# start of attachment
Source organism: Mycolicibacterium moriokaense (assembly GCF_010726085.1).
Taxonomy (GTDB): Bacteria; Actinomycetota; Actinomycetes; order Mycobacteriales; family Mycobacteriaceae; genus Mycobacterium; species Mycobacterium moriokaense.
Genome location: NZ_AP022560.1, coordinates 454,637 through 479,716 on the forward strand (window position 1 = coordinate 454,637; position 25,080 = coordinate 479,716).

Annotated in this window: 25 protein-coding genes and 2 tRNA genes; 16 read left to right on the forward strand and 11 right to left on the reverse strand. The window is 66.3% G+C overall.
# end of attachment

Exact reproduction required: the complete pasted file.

Source organism: Mycolicibacterium moriokaense (assembly GCF_010726085.1).
Taxonomy (GTDB): Bacteria; Actinomycetota; Actinomycetes; order Mycobacteriales; family Mycobacteriaceae; genus Mycobacterium; species Mycobacterium moriokaense.
Genome location: NZ_AP022560.1, coordinates 454,637 through 479,716 on the forward strand (window position 1 = coordinate 454,637; position 25,080 = coordinate 479,716).

Annotated in this window: 25 protein-coding genes and 2 tRNA genes; 16 read left to right on the forward strand and 11 right to left on the reverse strand. The window is 66.3% G+C overall.